In this article I will write about the RIP routing protocol and give a quick overview of the inner workings. Even though RIP does not have as much usage in the enterprise environment as other routing protocols, it is still useful to know how it works. We will be implementing the following basic topology for our lab:


Let’s start by assigning IP addresses to our interfaces.

R1(config)#interface fastEthernet 0/0

R1(config-if)#ip address

R1(config-if)#no shutdown

R2(config)#interface fastEthernet 0/0

R2(config-if)#ip address

R2(config-if)#no shutdown

Finish the configuration on the other interfaces and make sure that you can ping the neighboring routers IP address when done. The cloud that you see in my diagram is actually a Microsoft loopback interface that I have connected to GNS3. Make sure to disable keepalives on the R2 fast Ethernet interface that connects to C1 or otherwise you won’t be able to ping your loopback interface. The command to disable keepalives on an interface is the following:

R2(config-if)#no keepalive

At this point in time we have basic connectivity between our devices but no routing protocol running. Let’s go ahead and enable RIP on R1, R2 and R4 for the network and start analyzing what will occur.

R2(config)#router rip


Enable RIP on the other two routers using the above commands. When we enable RIP, R2 sends a RIPv1 request to the broadcast address. This tells us that RIPv1 uses broadcast messages to communicate which is inefficient since devices that don’t care about the communication will end up receiving these messages.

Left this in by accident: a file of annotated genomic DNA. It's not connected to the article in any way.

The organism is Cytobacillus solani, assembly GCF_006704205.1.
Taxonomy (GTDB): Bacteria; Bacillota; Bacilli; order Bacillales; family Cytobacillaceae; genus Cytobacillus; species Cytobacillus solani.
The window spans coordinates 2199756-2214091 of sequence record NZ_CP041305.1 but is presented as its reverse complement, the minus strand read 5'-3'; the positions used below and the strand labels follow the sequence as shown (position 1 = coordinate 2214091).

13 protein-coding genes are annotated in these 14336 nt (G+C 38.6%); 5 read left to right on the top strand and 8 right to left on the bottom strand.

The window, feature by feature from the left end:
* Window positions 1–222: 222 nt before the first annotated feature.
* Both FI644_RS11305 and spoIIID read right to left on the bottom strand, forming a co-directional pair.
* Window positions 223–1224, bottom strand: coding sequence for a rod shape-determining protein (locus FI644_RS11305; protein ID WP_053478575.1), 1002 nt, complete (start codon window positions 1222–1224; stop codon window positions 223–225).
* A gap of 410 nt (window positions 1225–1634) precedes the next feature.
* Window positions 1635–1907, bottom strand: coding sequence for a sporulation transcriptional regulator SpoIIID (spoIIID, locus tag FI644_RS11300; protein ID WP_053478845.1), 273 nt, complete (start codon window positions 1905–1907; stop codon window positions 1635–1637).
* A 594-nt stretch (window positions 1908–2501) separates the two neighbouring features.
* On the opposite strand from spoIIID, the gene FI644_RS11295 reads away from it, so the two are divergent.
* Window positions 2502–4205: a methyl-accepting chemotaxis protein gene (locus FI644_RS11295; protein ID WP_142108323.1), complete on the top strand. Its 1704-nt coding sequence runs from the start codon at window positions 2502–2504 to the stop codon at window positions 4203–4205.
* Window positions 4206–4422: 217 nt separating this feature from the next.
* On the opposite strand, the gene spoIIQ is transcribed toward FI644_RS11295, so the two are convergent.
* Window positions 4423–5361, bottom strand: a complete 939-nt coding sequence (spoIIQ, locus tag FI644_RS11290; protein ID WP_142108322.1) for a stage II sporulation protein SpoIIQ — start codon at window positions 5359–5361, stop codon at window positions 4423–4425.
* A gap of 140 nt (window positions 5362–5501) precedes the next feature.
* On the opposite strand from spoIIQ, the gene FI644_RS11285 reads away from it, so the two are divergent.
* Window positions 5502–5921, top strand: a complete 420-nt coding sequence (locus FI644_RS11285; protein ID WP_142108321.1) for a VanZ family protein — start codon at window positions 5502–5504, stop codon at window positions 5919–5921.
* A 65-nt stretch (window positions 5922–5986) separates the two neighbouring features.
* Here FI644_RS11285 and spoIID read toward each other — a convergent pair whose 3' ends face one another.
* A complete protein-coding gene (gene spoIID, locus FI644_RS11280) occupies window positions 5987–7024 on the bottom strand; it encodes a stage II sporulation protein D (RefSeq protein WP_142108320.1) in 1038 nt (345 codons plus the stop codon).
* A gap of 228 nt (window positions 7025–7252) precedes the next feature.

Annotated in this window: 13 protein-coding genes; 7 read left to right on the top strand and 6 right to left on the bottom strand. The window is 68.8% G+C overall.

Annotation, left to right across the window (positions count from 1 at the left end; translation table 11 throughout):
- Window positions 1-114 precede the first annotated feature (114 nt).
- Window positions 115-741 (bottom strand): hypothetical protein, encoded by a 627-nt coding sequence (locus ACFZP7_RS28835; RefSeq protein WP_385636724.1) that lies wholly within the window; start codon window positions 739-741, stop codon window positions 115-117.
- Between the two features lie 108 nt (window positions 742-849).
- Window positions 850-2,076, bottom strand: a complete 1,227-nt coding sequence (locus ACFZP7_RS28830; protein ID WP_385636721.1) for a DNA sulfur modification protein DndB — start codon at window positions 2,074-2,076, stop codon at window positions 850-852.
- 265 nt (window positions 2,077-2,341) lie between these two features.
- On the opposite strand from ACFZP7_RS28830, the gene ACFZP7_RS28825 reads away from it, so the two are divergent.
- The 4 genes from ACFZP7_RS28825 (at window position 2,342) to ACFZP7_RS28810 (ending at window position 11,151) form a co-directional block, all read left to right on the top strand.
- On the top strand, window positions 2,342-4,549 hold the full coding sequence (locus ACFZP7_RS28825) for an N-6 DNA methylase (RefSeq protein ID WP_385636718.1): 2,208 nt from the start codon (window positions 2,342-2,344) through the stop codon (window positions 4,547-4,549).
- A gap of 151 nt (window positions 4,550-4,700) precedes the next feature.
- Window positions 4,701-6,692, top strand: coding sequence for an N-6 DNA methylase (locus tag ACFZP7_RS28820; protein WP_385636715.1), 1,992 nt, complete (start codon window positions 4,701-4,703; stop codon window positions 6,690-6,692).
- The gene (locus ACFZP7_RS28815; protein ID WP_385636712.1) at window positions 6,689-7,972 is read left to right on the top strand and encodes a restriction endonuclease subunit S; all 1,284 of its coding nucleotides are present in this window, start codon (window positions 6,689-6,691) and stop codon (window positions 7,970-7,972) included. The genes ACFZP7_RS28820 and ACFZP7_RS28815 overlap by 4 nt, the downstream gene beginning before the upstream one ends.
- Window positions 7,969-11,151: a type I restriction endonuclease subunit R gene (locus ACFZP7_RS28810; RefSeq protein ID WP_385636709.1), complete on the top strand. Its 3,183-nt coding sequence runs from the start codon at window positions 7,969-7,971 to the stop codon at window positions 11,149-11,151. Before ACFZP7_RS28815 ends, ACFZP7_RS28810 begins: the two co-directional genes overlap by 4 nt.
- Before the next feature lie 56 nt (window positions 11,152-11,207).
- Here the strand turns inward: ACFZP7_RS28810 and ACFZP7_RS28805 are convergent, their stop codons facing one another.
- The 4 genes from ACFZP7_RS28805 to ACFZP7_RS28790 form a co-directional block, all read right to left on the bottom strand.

Digging into the packet structure we can tell that RIP uses UDP at layer 4. This makes the RIP routing protocol communication unreliable and it doesn’t provide recovery in case of packet loss. Something that caught my eye is that the TTL value is set to 2. This is interesting because the time to live value is only decremented by a layer 3 device or a router. RIP only communicates with directly connected routers to share network information. This process is known as routing by rumor since a router is relying on the information received by another router and it is not capable of verifying if it is true or not. If the RIP protocol only relies on other routers that are 1 hop away then it doesn’t make sense for this value to be set to 2. Doing some research seems to suggest that back in the day there might have been certain devices that reduced the TTL value before processing the packet first. If the TTL was set to 1 and it was received on an inbound interface on another router then it would reduce the TTL to 0 and discard the packet before even processing it.


Moving forward to layer 4 we find that the port that RIP uses for communication is 520. Lastly, looking at the RIP application data itself we see that this is a request message and we also see the metric as well as the version. A RIP request message is used by a router to tell other routers to send it the entire routing table. The metric of the request message type is 16 which is what it is supposed to be set according to the standard.

On R2, let’s go ahead and advertised the network to see what happens:




The layer 3 and layer 4 information should be similar to what I previously described before. Of importance is the RIP application data that we see above. This type of RIP message is a response and the address family is IP. When RIP was created they added this field so that the protocol could support other type of network protocol suites(AppleTalk, IPX, etc…). The last important field is the metric which has a value of 1. RIP uses hop count as a metric and this means that a router will always pick the route to a network that has the lowest hop count. In the case where the same network is being advertised by two different routers that have the same hop count then the local router will list two next hop addresses for the network in question. A Cisco router will then do load balancing between the two routes.